Adam Bede by George Eliot

September 9, 2011

Plot summary (from the publisher): Carpenter Adam Bede is in love with the beautiful Hetty Sorrel, but unknown to him, he has a rival, in the local squire’s son Arthur Donnithorne. Hetty is soon attracted by Arthur’s seductive charm and they begin to meet in secret. The relationship is to have tragic consequences that reach far beyond the couple themselves, touching not just Adam Bede, but many others, not least, pious Methodist Preacher Dinah Morris.

A tale of seduction, betrayal, love and deception, the plot of Adam Bede has the quality of an English folk song. Within the setting of Hayslope, a small, rural community, Eliot brilliantly creates a sense of earthy reality, making the landscape itself as vital a presence in the novel as that of her characters themselves.

Warning: Spoilers below!


  • The second half of the book was much better than the first. Whereas the first dragged on and on in an attempt to set the scene and familiarize the reader with the characters, the second contained most of the action. I’m just surprised I stuck with it long enough to get to the “good stuff.”
  • I liked that Hetty did not get a happy ending. Getting pregnant was obviously not her fault alone, and I do believe she meant to go back and rescue the baby instead of letting it suffer and die from exposure. But she couldn’t erase that initial act, no matter how much she repented afterward. It’s good that she was spared the death penalty, but it was also fitting that she was transported to the colonies to serve her sentence (where she subsequently died).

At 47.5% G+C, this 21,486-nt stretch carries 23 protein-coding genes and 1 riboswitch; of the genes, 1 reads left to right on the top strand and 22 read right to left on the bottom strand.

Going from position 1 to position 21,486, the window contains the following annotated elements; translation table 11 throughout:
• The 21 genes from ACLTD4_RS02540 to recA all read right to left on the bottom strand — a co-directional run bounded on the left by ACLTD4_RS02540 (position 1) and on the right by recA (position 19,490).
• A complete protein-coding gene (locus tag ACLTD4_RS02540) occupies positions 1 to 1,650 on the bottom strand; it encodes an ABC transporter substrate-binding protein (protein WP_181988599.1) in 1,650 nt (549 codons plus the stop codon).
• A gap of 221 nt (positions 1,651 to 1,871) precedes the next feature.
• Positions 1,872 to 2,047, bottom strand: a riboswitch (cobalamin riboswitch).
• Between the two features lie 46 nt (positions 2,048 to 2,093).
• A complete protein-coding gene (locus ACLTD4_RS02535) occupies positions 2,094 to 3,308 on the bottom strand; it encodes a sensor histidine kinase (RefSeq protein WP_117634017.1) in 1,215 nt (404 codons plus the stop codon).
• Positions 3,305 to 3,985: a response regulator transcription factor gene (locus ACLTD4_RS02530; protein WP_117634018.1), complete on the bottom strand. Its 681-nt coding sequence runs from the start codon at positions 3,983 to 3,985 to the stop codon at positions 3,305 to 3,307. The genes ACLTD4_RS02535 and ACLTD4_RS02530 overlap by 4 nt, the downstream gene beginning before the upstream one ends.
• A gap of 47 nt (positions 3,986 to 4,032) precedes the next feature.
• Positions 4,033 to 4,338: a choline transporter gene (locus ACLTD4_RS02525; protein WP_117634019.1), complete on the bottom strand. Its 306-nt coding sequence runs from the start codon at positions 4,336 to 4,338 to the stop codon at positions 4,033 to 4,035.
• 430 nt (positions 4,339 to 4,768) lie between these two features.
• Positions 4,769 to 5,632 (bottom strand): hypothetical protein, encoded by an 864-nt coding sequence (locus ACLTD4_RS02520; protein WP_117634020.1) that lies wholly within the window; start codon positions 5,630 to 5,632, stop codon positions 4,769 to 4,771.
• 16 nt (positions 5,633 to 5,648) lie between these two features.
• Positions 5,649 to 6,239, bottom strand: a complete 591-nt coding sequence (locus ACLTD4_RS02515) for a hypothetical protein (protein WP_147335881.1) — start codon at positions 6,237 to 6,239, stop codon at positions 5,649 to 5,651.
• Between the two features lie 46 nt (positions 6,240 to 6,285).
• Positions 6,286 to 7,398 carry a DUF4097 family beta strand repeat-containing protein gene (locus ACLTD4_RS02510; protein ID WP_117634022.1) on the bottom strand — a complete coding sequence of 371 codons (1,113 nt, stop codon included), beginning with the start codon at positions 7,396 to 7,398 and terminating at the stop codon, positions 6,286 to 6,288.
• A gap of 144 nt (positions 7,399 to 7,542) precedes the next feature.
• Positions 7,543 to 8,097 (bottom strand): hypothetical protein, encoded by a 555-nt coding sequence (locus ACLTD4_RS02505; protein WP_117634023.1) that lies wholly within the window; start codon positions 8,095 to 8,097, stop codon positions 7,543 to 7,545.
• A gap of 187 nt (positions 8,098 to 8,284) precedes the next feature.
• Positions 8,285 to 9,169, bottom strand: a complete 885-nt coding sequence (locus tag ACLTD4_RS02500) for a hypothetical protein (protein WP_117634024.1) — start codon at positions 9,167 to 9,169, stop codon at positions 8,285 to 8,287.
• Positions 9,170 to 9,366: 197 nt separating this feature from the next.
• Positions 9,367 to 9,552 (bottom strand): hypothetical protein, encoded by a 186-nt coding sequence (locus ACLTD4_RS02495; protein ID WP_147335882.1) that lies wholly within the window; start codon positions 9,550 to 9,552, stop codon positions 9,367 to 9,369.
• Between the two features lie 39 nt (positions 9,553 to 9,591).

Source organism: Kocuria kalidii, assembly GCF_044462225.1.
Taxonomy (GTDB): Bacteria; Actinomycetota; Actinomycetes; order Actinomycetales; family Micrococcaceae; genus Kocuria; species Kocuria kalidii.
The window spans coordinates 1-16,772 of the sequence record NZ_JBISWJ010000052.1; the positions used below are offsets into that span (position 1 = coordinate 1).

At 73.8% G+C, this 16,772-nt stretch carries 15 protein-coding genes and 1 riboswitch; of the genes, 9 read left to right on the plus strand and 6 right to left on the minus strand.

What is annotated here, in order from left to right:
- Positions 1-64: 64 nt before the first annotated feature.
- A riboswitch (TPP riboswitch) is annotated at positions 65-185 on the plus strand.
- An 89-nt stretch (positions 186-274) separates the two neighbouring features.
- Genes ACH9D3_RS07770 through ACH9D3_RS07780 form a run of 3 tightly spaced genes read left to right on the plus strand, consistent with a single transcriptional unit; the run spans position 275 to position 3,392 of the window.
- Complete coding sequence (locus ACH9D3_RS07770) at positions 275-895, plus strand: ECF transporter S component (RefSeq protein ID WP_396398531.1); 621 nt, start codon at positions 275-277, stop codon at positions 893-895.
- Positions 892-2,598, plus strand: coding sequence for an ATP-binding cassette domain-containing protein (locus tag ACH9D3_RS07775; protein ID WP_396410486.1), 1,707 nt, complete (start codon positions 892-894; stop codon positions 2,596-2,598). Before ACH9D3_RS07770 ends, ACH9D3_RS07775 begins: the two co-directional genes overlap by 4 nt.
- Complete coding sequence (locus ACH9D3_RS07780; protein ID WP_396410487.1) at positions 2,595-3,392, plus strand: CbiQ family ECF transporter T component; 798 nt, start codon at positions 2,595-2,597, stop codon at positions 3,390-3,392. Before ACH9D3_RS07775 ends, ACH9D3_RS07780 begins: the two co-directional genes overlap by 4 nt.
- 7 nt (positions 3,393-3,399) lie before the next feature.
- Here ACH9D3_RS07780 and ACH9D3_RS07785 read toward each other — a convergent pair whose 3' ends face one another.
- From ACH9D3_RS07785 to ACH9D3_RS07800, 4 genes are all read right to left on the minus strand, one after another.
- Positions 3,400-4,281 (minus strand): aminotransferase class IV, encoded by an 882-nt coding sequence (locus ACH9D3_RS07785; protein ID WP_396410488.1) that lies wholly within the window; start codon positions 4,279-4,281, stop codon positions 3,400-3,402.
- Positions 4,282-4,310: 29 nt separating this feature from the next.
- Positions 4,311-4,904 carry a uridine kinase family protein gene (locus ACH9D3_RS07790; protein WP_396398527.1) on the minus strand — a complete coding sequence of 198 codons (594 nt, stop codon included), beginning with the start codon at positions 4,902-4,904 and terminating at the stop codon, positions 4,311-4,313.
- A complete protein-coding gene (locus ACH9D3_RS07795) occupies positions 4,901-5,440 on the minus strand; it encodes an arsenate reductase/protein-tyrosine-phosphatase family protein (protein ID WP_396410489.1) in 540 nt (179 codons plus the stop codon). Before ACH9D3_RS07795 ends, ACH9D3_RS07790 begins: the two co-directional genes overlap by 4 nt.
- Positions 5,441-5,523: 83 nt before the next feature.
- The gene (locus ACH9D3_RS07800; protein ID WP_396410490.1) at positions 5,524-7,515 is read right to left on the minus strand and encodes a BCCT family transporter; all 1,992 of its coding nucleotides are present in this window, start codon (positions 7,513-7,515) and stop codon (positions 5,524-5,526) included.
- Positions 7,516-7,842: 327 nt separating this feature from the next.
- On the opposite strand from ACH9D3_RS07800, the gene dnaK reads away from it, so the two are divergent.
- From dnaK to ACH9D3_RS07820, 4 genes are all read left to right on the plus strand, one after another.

• The teacher (I’ve already forgotten his name) provided a bit of comic relief with his ranting against women. He turned out to be a surprisingly enjoyable character in a book mostly devoid of them.


  • It took far too long for Eliot to get her story started. I listened to the audiobook, which was a good thing in this case. If I’d had to read it on my own, I wouldn’t have finished it. That I was stuck listening to it on a long car trip helped me push through to the end.
  • Adam Bede was such a dull, uninteresting character that I have no idea why he merited first billing in this book. He did nothing to arouse any kind of emotion in me whatsoever, so I didn’t care what happened to him or his family.
  • How did Adam and Dinah end up together?? It was pretty convenient of Seth to simply renounce his feelings of love for Dinah so that his brother could have her. And then of course Seth ended up being the perfect bachelor uncle to Adam and Dinah’s children while they all lived together? Whatever.

It had been far too long since I’d read a classic, so I decided to jump back in by tackling Adam Bede by George Eliot. This story totally felt like a first novel from an inexperienced writer — which is precisely what it was. No wonder it wasn’t published until after her death. I give the book 2 stars out of 5.

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